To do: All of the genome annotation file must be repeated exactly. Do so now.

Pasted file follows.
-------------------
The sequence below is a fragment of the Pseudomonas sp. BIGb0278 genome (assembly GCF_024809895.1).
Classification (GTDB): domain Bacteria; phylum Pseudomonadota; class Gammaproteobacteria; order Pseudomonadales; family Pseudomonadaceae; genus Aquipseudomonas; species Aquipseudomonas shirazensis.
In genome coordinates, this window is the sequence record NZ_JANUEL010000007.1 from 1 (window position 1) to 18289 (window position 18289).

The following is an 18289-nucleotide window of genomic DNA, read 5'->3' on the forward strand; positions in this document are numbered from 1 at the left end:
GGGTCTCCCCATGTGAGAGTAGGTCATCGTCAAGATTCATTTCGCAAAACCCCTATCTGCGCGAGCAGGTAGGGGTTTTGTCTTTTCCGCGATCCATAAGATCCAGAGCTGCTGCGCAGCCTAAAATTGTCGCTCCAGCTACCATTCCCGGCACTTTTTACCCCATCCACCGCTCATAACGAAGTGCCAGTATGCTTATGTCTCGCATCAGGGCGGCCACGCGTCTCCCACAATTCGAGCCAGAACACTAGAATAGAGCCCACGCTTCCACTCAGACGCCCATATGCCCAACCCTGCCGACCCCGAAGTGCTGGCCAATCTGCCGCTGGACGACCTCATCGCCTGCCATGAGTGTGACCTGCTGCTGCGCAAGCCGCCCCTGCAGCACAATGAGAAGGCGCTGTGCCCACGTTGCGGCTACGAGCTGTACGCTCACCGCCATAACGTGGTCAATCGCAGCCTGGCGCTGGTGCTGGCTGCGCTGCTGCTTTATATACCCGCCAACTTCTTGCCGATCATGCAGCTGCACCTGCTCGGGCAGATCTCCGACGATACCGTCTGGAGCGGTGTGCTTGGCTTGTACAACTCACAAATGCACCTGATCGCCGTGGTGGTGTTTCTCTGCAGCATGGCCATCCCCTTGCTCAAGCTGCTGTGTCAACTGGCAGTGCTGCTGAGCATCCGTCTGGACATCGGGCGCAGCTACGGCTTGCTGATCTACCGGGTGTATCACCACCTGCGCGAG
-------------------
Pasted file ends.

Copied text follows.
The sequence below is a fragment of the Pseudomonas sp. BIGb0278 genome (assembly GCF_024809895.1).
Classification (GTDB): domain Bacteria; phylum Pseudomonadota; class Gammaproteobacteria; order Pseudomonadales; family Pseudomonadaceae; genus Aquipseudomonas; species Aquipseudomonas shirazensis.
In genome coordinates, this window is the sequence record NZ_JANUEL010000007.1 from 1 (window position 1) to 18289 (window position 18289).

The following is an 18289-nucleotide window of genomic DNA, read 5'->3' on the forward strand; positions in this document are numbered from 1 at the left end:
GGGTCTCCCCATGTGAGAGTAGGTCATCGTCAAGATTCATTTCGCAAAACCCCTATCTGCGCGAGCAGGTAGGGGTTTTGTCTTTTCCGCGATCCATAAGATCCAGAGCTGCTGCGCAGCCTAAAATTGTCGCTCCAGCTACCATTCCCGGCACTTTTTACCCCATCCACCGCTCATAACGAAGTGCCAGTATGCTTATGTCTCGCATCAGGGCGGCCACGCGTCTCCCACAATTCGAGCCAGAACACTAGAATAGAGCCCACGCTTCCACTCAGACGCCCATATGCCCAACCCTGCCGACCCCGAAGTGCTGGCCAATCTGCCGCTGGACGACCTCATCGCCTGCCATGAGTGTGACCTGCTGCTGCGCAAGCCGCCCCTGCAGCACAATGAGAAGGCGCTGTGCCCACGTTGCGGCTACGAGCTGTACGCTCACCGCCATAACGTGGTCAATCGCAGCCTGGCGCTGGTGCTGGCTGCGCTGCTGCTTTATATACCCGCCAACTTCTTGCCGATCATGCAGCTGCACCTGCTCGGGCAGATCTCCGACGATACCGTCTGGAGCGGTGTGCTTGGCTTGTACAACTCACAAATGCACCTGATCGCCGTGGTGGTGTTTCTCTGCAGCATGGCCATCCCCTTGCTCAAGCTGCTGTGTCAACTGGCAGTGCTGCTGAGCATCCGTCTGGACATCGGGCGCAGCTACGGCTTGCTGATCTACCGGGTGTATCACCACCTGCGCGAG